Fruit Trees Identification
There are trees that produce flowers that don't develop into fruits. There also trees that produces leaves and nothing else. You can immediately identify a fruit tree if you see one. When you distinguish any kind of fruit hanging from a tree, then common sense would tell you that it is most probably a fruit tree.
Fruit trees are very useful since it produces edible crop that anyone can eat or as an ingredient of a thousand of food recipes. The agricultural industry has boomed a lot of economies because fruit producing trees can very well become one's stable source of income. Not only are fruits very useful in food preparation, they can also be used as health supplements and as a diet to treat certain diseases.
Identifying a fruit tree should be quite simple. The tricky part would be identifying which fruit tree type a tree belongs too. To help you identify fruit trees, here are each type's quick descriptions and some examples:
- Berries- this type of fruit tree produces fruits with a fleshy pericarp. Pericarp is a term that refers to the ovary wall of a fruit, which can be fleshy and soft when fruit ripens. Its outer layers can sometimes be tough or soft and may either have one or more than one seeds. Examples: Papaya, grapes, tomatoes, guava, sapote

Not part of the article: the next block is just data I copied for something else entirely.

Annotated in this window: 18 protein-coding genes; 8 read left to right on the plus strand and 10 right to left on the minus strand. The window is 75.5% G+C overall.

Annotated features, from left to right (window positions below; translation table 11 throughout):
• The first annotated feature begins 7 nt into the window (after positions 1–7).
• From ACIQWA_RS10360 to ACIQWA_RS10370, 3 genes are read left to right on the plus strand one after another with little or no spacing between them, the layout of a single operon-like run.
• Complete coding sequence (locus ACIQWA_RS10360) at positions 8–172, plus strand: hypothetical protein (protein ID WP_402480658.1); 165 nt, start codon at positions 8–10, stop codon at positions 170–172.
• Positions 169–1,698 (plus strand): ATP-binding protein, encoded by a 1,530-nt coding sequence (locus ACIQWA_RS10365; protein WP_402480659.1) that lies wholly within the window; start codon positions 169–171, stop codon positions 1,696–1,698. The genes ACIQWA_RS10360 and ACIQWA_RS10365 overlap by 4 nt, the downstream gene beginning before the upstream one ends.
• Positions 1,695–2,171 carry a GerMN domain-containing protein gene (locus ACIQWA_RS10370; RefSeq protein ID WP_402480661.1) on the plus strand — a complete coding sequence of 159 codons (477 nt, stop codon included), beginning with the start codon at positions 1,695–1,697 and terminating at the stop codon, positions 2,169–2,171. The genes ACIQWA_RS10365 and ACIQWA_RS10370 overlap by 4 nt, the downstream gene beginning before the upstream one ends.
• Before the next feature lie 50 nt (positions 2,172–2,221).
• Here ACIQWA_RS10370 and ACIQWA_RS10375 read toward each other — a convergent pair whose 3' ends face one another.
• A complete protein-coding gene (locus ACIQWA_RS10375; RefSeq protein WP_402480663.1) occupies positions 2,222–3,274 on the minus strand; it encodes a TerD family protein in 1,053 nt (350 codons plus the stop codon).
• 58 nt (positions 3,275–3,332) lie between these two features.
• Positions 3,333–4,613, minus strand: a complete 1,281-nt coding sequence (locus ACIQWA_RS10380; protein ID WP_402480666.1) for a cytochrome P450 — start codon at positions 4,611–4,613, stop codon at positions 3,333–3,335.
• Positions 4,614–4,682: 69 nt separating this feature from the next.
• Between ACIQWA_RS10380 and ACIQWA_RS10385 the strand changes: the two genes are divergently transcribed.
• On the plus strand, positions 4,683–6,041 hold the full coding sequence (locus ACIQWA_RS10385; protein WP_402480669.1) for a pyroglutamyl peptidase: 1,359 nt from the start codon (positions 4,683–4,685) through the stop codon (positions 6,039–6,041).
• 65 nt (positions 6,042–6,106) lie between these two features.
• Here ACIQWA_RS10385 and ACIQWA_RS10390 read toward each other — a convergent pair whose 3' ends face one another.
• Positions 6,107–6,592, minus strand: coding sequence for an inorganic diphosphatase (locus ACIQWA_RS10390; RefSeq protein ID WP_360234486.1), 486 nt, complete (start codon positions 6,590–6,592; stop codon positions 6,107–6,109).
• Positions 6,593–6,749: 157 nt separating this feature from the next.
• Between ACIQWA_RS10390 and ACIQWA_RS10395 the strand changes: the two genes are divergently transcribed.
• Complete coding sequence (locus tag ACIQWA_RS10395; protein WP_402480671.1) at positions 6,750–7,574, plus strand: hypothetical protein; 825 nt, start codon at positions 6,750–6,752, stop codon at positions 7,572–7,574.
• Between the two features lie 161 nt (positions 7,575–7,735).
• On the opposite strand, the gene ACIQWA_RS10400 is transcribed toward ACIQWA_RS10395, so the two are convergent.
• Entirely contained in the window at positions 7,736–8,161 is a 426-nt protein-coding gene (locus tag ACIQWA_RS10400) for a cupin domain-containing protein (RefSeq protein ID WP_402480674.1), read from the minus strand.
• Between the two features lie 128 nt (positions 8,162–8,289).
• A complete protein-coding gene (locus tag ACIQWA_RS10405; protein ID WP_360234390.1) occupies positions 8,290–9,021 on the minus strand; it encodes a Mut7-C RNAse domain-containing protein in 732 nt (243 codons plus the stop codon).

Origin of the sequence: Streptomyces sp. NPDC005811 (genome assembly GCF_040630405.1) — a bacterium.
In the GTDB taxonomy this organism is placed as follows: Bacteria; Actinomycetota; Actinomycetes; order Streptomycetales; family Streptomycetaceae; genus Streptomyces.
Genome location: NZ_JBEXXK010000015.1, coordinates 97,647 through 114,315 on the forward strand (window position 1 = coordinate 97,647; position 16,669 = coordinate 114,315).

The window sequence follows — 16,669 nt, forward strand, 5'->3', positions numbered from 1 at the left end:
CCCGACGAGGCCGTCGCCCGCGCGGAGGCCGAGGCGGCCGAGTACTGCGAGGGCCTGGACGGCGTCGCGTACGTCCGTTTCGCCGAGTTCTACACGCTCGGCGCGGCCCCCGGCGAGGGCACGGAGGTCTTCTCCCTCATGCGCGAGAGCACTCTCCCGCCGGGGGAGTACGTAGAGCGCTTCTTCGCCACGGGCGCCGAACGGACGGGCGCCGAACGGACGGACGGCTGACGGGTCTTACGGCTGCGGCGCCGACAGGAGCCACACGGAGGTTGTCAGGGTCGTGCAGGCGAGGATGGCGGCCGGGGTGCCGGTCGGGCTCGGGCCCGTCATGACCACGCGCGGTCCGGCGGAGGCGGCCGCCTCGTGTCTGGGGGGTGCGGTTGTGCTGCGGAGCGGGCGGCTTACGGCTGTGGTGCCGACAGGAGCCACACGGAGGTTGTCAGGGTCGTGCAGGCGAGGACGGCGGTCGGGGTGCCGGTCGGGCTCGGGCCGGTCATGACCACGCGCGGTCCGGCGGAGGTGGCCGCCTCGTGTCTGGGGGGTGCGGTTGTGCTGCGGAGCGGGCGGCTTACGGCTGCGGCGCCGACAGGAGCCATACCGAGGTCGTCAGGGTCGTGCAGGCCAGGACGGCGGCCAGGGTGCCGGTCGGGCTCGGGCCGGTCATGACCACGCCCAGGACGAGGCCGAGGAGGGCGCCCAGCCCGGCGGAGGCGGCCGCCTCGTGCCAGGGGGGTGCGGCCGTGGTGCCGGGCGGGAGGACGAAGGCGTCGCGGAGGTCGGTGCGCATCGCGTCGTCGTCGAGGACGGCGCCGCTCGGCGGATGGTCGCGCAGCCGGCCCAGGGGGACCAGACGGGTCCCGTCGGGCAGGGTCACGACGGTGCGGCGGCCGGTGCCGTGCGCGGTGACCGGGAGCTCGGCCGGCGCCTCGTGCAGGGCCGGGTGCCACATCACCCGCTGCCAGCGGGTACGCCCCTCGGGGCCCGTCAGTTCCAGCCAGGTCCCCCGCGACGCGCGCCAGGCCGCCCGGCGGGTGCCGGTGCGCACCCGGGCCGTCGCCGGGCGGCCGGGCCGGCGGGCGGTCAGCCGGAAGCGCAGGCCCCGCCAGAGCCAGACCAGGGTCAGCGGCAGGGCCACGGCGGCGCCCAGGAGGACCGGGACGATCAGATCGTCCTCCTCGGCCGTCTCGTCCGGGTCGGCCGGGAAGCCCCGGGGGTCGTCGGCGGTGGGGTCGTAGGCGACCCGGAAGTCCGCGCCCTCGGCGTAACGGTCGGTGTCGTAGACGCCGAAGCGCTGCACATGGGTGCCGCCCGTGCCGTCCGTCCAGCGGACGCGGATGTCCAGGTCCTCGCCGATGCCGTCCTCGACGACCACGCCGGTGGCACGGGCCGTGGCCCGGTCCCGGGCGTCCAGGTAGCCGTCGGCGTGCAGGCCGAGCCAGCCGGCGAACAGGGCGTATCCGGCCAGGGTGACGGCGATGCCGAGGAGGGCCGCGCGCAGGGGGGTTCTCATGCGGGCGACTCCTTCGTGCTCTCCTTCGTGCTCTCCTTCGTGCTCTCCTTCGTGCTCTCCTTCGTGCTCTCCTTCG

- Bacate- this also termed as berry-like trees. This type of trees is very much similar to berries except that they may or may not contain seeds and develop without fertilization and pollination Examples: banana, avocado
- Pepo- another type of berry tree that produce fruits with hard and thick rinds. They mainly belong to the gourd family. Examples: watermelon, pumpkin, squash
- Hesperidium- you can identify this type of tree if you notice that its fruit have partitions or sections. The citrus fruit family is usually under this category. Examples: orange, grapefruit, lemon,
- Drupe- if you chance upon fruits with a hard inner layer, particularly the layer that surrounds the seed, then they belong to the drupe group. Some drupes also have green, fleshy husk and hard endocarps. Examples: mango, almonds, walnuts, coconuts
- Pome- this tree type is characterized with edible and fleshy hypanthium. Hypanthium is the term used to refer to the receptacle tissue that surrounds a fruit's core. Examples: pear, apple, loquat